I'm the fuckin' final casualty. The dying stopped a week ago, but there's still one left to go. I'm it.
Supposedly I'm a hero. I stopped the dying, so they said on the evening news, by my "courage" in the face of mortal danger. It was my "resolve", said the anchors on the morning shows, that kept the world from ending. One point six billion to six - humanity wins against the Grim. "All thanks to the heroic actions of one Special Branch Police officer, our own Sgt. Anders." Bullshit.
Speaking of which, this meal tastes like shit. It's my last meal - curry, rice, fruit with whipped cream. A half-finished bottle of whiskey and a nice Havana for the finale. The curry burns my tongue, but I don't care. The whiskey goes down like water; I almost don't even taste it. Fuck the fruit and cream. I just want the cigar.
People would kill for my view. The whole of the Windy City is laid out like a 3D map from up here. Sixty floors below me, a boardwalk threads along the lake shore. I walked there before, when I was still alive.
Hell, I was there a week ago. There was blood on my pants then, not mine. It was still wet. And it was blood; not just errant spray from a wave. Yes, I had just saved the god damn world. I haven't been outside since.
Those people laughing in the hallway - yeah, them - they owe me one. I guess they know it, too. They just don't know that I'm in here, or they'd be in here yammering about how grateful they are. But they don't know, so they are going on down the hall now. It's crazy how quickly life goes on as if nothing happened.. The week before last, they were dropping like flies. I thought I was going to drop, myself.
Jeremy and Susan. What a normal pair of names. When you think about a pair of people dooming the world, they should have good Star Wars names, like Darth Destructinator, or Antichrist Version 2.0. What you don't expect is fucking Jeremy, or Susan.
I believe they named the kid Frank. Yeah, I know the name went out of fashion in the 20th century, but history does this looping thing, so now there are Franks again. I think I heard on the news that Hilda is coming back. That is a god awful name. But Frank is alright. It's not as horrible as, say, Bartholomew.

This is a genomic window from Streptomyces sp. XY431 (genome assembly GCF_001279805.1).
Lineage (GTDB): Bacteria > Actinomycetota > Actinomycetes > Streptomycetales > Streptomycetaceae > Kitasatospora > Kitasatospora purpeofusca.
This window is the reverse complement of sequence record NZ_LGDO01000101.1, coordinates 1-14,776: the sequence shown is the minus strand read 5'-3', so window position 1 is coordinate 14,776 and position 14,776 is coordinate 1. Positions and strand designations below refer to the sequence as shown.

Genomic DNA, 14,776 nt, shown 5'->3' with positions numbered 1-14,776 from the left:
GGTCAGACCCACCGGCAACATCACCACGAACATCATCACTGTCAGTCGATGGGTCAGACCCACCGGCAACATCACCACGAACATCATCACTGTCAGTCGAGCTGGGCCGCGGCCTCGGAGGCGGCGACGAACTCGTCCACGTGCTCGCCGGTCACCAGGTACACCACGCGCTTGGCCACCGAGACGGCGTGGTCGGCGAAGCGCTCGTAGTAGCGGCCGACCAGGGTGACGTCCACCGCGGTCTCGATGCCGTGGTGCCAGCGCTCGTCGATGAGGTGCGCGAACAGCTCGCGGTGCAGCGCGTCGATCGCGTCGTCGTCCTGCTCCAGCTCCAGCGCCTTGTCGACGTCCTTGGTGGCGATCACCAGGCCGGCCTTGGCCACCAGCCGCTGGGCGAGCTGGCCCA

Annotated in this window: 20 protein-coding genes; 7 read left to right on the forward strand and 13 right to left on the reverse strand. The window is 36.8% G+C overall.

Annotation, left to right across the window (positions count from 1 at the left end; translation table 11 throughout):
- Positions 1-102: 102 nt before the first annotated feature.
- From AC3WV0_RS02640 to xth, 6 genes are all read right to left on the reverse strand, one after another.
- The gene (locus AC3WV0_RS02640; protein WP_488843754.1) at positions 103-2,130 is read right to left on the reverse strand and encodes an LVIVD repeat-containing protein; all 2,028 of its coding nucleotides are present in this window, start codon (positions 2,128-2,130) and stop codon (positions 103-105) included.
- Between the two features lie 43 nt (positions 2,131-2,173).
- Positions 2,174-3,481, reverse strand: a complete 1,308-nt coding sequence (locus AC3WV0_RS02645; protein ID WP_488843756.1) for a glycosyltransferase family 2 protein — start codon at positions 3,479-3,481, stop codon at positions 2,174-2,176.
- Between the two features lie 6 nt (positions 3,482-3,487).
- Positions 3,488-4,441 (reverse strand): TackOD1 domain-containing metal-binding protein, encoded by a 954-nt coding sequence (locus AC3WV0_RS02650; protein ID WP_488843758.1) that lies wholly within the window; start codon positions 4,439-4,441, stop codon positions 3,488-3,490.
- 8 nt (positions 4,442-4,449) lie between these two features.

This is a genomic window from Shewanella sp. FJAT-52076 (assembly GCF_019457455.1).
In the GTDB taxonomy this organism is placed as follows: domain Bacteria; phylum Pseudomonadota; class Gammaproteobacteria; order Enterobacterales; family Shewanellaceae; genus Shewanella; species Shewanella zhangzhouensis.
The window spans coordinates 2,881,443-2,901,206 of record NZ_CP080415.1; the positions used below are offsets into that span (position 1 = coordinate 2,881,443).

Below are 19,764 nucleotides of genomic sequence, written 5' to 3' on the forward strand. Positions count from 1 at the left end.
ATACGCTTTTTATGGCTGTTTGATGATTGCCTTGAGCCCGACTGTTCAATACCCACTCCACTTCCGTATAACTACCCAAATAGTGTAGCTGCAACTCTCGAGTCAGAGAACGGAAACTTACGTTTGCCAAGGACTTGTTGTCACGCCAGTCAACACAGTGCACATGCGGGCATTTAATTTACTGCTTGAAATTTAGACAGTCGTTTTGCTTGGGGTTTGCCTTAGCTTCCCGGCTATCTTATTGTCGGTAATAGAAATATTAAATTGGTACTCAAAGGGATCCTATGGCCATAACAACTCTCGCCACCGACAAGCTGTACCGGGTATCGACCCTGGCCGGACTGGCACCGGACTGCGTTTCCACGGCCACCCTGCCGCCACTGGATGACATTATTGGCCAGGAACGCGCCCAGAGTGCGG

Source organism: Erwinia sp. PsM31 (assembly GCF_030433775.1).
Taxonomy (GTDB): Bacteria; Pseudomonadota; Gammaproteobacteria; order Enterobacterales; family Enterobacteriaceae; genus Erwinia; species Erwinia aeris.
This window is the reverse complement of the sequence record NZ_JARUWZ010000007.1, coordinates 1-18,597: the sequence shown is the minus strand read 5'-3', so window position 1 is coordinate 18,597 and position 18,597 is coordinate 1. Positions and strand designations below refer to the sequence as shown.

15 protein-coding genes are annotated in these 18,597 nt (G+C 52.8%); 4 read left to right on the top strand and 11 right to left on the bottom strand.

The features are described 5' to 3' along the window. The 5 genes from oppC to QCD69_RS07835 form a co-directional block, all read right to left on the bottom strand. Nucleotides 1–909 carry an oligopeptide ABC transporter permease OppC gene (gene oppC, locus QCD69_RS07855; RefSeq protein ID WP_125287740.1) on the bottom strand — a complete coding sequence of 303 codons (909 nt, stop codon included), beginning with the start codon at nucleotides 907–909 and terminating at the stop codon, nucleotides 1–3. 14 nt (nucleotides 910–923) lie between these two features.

Frank was a pretty normal baby, from the looks of him. He took the usual potshot at the nurse as soon as he could, and got scrubbed and wrapped and cuddled - all the regular baby shit. Healthy lungs, too. He yelled bloody murder. When the doc collapsed, nobody looked twice at Frank; they were too busy calling obscure codes over the intercoms and screaming. It was no use.
From what the witnesses and the surveillance systems show, bloody Jeremy and Susan took Frank home, cuddling him the whole way. The video records show that Susan looked pretty happy, if tired as hell. Susan seemed more happy than Jeremy; I think the damn baby screaming was driving him nuts. The four car accidents and three pedestrian collapses as they drove past were obviously making it hard for Jeremy to pay attention to the road, too. You can't always hear things clearly on the surveillance videos, but the computerized lip reader told us he was swearing the whole drive back.
They got the kid home okay, though. Our tracking systems don't go into private homes without a warrant, so we don't know exactly what happened after that. We have the mother's testimony, in video. She says that they just fed the baby, got showered up, and went to bed.
Emergency Services says that the call came in around 5am. Susan sounds shaken in the call; her voice is choked up and she seems to be panicked. "Hurry! Please hurry!" she keeps repeating. That never makes things faster; the dispatcher has to figure out how to calm the fuckin' caller down enough to get useful info for the emergency guys. If they're even needed; some people will freak out at a cat scratch. Morons.
Anyway, they managed to calm Susan down enough to find out that Jeremy had collapsed. What happened? She swears it was nothing; the baby was crying, they both woke up to feed him, and Jeremy just dropped. She has tears in her eyes, and she looks angry.
It's kinda morbid, because I can imagine Jeremy dropping like a fly that just went near a bug zapper. I guess Susan wasn't thinking about that, though. It doesn't matter; by the time the emergency guys got there, Jeremy was, metaphorically speaking, extra crispy.
Autopsies later said nothing was wrong with him; some blood vessels were burst in his head, and he had apparently experienced a major heart attack. Shame to happen to a young man like that, but these things happen. You know? So they carted Jeremy out on a stretcher, and he was worm bait. Susan was standing at the door hugging Frank to her, and he was screaming bloody murder. Not too good for the kid's first day home.